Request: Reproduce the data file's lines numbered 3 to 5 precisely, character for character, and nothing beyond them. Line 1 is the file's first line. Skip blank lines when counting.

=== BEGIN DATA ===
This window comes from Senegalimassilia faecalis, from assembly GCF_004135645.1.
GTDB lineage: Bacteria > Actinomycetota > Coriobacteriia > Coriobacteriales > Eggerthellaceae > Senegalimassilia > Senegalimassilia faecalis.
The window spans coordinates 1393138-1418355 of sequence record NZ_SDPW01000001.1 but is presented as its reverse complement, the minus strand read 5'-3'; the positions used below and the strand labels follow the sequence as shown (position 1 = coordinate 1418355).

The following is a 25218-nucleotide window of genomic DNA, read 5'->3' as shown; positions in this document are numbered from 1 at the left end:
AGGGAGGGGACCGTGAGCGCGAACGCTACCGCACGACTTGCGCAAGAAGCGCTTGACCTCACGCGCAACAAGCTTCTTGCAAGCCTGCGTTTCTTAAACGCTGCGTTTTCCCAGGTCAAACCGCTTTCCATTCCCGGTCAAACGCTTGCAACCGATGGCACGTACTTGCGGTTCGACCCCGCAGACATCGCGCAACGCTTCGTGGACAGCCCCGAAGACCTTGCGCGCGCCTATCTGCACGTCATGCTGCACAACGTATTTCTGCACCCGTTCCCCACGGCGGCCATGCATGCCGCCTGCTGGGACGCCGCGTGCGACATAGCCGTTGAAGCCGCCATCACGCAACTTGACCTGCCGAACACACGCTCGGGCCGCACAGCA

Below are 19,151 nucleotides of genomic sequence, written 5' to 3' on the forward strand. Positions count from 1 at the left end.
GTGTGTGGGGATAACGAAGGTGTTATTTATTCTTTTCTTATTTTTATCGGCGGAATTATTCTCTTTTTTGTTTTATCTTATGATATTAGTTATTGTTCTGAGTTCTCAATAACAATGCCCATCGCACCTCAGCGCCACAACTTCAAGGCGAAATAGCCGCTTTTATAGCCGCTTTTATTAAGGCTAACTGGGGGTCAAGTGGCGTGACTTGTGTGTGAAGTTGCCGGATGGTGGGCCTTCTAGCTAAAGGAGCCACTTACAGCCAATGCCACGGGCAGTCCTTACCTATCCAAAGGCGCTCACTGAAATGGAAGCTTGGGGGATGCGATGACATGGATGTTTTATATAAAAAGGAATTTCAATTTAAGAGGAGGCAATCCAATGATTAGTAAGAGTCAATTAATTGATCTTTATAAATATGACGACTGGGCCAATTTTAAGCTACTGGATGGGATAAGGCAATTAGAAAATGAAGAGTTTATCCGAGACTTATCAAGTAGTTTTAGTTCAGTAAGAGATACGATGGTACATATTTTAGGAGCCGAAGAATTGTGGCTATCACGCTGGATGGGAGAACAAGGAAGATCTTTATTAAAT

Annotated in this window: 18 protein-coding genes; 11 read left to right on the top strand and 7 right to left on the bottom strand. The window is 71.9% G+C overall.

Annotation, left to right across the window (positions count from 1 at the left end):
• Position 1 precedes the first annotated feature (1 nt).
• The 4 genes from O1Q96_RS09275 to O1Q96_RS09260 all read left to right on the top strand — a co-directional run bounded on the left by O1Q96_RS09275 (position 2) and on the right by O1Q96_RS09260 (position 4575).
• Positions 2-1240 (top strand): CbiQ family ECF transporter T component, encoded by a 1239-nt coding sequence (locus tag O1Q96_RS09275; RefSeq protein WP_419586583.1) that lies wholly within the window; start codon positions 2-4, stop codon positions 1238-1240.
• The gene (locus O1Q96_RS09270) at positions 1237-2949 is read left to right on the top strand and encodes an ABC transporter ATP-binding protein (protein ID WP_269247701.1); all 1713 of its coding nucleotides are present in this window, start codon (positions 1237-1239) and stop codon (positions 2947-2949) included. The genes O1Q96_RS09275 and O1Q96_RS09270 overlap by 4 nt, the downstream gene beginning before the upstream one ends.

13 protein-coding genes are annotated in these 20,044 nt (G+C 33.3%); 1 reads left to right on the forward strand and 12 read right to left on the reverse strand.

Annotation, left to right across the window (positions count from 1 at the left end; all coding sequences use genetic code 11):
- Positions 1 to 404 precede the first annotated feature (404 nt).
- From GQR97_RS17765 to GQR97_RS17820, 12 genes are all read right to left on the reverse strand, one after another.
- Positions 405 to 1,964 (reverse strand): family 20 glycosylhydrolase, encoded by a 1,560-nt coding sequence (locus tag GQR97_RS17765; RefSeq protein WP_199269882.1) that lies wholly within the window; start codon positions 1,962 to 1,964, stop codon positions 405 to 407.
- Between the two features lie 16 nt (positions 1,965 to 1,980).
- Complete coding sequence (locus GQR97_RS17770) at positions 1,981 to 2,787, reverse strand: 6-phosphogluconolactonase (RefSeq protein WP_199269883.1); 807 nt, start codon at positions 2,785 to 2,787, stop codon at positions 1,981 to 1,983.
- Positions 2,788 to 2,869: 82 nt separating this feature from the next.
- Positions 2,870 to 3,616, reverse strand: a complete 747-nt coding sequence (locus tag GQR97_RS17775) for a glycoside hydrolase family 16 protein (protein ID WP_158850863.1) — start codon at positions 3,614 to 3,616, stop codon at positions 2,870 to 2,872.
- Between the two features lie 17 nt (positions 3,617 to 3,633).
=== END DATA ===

The window spans coordinates 1393138-1418355 of sequence record NZ_SDPW01000001.1 but is presented as its reverse complement, the minus strand read 5'-3'; the positions used below and the strand labels follow the sequence as shown (position 1 = coordinate 1418355).

The following is a 25218-nucleotide window of genomic DNA, read 5'->3' as shown; positions in this document are numbered from 1 at the left end:
AGGGAGGGGACCGTGAGCGCGAACGCTACCGCACGACTTGCGCAAGAAGCGCTTGACCTCACGCGCAACAAGCTTCTTGCAAGCCTGCGTTTCTTAAACGCTGCGTTTTCCCAGGTCAAACCGCTTTCCATTCCCGGTCAAACGCTTGCAACCGATGGCACGTACTTGCGGTTCGACCCCGCAGACATCGCGCAACGCTTCGTGGACAGCCCCGAAGACCTTGCGCGCGCCTATCTGCACGTCATGCTGCACAACGTATTTCTGCACCCGTTCCCCACGGCGGCCATGCATGCCGCCTGCTGGGACGCCGCGTGCGACATAGCCGTTGAAGCCGCCATCACGCAACTTGACCTGCCGAACACACGCTCGGGCCGCACAGCA